The memory falls fresh on me: It was early afternoon. A total stranger walking next to me pulled a sterling silver ring out of her pocket, and handed it to me. It had my very own name carved on top.
I’ll start at the beginning. Note: I’d not been back to these linoleum floors of the old mall in decades, and here I was, to meet my friend for a poetry workshop–my writer mentor, Mary Lucille.
She greets me with her cheery smile and her book bag draped across her shoulder.
“Oh my word, Mary Lucille. I just realized this is the same mall where I bought my wedding outfit, over thirty years ago.” My husband and I have recently moved back to West Virginia, back to Morgantown, the place where we’d been college students, and bought our marriage license. The old mall used to be a retail shopping area, but not anymore.
The building still expands across one-floor, though some floors lower or rise with steps and ramps in a split-level. And the décor is virtually unchanged from its heyday in the 1970’s: skylights bring in tons of natural light to the main corridor. But the once-thriving shops have been replaced; it’s a mall with a purpose.
- We walk past a corner gym: sweaty boxers spar in a bona fide boxing ring.
- Every seat is taken in a spacious senior citizens’ center, where someone yells, “Bingo!”
- A young child with special needs can be seen down a hallway by his instructor, showing him how to use the new wheelchair.
There’s a 24-hour gym, a medical supply company, a hair salon, and the continuing education classrooms where I’m headed with Mary Lucille.
With my favorite writing pen and thick notebook tucked inside my canvas bag, I need little inspiration these days. Week after week, I’m writing so many stories and poetry, the word pictures are pouring out of me like dandelion seeds in a natural breeze.
Today has finally arrived, and my new instructor–not new to Mary Lucille, who highly recommended her–is to be introduced: a Ms. Susan Sailer. I am determined to be challenged, to dive into new forms of poetry, to persuade the internal puzzle of my emotions to unfold. Despite the cliché, I feel the beginnings of a new chapter in this old building.
“Thank you for telling me about this workshop,” I tell Mary Lucille. We both enjoy a local writers’ group, sharing our writing with each other (and total strangers) and getting—and giving—feedback. But this, a bona fide in-depth workshop, is held at the Osher Lifelong Learning Institute, otherwise known as OLLI. The educational classes are given by a variety of leaders, and the workshops appeal to seniors and cover an eclectic mix of topics. http://www.olliatwvu.org/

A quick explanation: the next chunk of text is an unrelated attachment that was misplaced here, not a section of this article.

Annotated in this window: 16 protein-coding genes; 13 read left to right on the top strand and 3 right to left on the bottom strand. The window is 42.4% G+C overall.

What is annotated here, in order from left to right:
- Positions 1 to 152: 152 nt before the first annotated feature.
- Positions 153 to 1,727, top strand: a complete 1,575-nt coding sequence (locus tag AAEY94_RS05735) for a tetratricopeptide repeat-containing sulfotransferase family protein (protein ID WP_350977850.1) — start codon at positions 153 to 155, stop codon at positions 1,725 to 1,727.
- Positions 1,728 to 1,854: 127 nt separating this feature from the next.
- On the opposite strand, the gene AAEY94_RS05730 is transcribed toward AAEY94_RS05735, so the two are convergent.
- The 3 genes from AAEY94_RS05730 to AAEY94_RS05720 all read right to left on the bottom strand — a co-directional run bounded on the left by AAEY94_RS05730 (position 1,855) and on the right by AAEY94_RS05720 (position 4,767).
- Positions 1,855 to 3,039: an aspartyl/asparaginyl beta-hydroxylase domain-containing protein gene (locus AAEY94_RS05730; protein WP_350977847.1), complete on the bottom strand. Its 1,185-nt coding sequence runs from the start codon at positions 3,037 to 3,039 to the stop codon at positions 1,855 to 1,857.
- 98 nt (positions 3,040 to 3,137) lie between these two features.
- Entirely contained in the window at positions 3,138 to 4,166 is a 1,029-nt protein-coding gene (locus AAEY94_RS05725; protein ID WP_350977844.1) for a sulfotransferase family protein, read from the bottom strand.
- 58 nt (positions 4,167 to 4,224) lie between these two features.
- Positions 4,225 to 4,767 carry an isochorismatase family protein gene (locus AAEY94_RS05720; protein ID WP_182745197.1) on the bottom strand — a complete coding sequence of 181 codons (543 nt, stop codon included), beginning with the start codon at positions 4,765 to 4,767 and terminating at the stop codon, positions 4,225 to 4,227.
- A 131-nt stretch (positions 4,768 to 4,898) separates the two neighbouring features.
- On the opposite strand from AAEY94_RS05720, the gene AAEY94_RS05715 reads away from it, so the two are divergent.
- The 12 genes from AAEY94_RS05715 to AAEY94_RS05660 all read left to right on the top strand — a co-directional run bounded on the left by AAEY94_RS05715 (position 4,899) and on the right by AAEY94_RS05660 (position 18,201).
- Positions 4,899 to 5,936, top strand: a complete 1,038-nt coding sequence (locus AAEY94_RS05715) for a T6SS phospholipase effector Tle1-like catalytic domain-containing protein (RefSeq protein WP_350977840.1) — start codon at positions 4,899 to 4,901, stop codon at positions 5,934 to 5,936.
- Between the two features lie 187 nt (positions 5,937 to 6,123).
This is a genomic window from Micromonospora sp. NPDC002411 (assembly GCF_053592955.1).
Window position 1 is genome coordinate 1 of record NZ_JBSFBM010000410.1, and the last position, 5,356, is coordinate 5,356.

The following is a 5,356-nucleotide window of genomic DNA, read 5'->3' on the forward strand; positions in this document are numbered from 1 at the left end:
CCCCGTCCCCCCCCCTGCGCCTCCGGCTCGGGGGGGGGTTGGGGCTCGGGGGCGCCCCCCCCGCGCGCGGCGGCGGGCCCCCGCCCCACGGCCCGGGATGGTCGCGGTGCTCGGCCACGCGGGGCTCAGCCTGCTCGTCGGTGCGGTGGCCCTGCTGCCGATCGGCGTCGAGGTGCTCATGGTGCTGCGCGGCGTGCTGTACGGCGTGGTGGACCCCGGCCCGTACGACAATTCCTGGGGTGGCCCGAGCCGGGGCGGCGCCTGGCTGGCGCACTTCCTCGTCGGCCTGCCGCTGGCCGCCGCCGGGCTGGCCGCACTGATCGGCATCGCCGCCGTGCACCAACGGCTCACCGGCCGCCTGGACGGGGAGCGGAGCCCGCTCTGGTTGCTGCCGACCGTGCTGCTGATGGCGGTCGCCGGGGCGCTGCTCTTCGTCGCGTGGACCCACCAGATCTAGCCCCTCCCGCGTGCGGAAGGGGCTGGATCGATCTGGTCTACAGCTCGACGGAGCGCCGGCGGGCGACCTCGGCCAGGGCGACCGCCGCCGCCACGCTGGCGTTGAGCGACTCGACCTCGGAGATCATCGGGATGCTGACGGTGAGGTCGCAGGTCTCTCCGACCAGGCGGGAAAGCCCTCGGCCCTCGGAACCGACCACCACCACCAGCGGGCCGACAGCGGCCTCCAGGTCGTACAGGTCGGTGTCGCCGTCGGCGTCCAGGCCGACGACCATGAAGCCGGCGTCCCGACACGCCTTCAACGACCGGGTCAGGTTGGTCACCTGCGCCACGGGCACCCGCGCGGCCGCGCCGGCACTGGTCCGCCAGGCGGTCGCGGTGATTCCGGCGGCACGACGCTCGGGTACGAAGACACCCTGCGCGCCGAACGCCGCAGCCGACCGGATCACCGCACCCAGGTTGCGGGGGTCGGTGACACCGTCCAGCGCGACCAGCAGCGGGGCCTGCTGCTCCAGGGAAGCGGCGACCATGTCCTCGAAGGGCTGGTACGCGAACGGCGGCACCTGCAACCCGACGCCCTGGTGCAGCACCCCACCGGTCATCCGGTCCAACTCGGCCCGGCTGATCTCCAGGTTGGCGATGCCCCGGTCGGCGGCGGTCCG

As we mosey along the spacious corridors, past a storefront that once housed an Italian restaurant, to the open doors of the OLLI office, we need to inquire about the workshop’s exact location.
A few people are milling about, but some of the classes have already begun. Just as we turn toward the class entryway, two other women appear, walking next to us. One of them introduces herself right away.
“Hi, I’m Sherry,” says the friendly face. “Are you here for continuing ed?”
“Yes,” Mary Lucille says. I nod and pause to introduce ourselves.
“Hi, I’m Sarah,” I said. “And this is Mary Lucille.”
“Your name is Sarah?” the stranger says, and stops in her tracks. “Wait.”
She reaches inside her jeans pocket and pulls out a small object. She smiles at me again. “My husband found this lying on the ground in a parking lot awhile back. When he brought it home, he gave it to me and said ‘if you ever run into someone named Sarah, give this to her.’”
I’m stunned when I look at the open hand holding a shiny, sterling silver ring. I take the ring and inspect it. Sure enough, carved across the narrow top are the letters S-A-R-A-H. I think I’m blushing.
“You’ve just been carrying this around?” I ask.
Smiling Sherry nods. I thank her, and she says, “I’m just glad I found you,” and walks off with her friend to another classroom.
“Can you believe that?” I say, showing the ring to Mary Lucille.
That might have been the end of it had I not experienced the best poetry workshop I could have ever have imagined.
Ms. Sailer’s excellent instruction sparks such inspiration, I compose a detailed poem about my long-lost, deceased brother John (with whom I had been very close), which wins a prize at the West Virginia Writers’ Conference annual contest that summer. The winning work becomes the foundation for my memoir about him, and I’m back to dandelion-seed phase. I’ve been composing poems and short stories ever since, many of which have become published works.
Was the ring a sign of the Spirit’s nudging? Was Sherry’s decision to walk down the same hallway a God-thing? Was the personal gift a foretelling of the many writing blessings that would follow? Her husband had said, “Give it to her” without knowing anything about me.
At times He leaves me with questions, but He’s the same One who puts power behind my words, and inspires me to keep writing.
I wear the ring often and associate it with good things, especially the Holy Spirit’s timing. He knows me so well, it shouldn’t surprise me.
At times He leaves me with questions, but He’s the same One who puts power behind my words, and inspires me to keep writing. Patience is a part of the process for most writers and for most Christian writers like me, God’s incredible timing plays an integral part.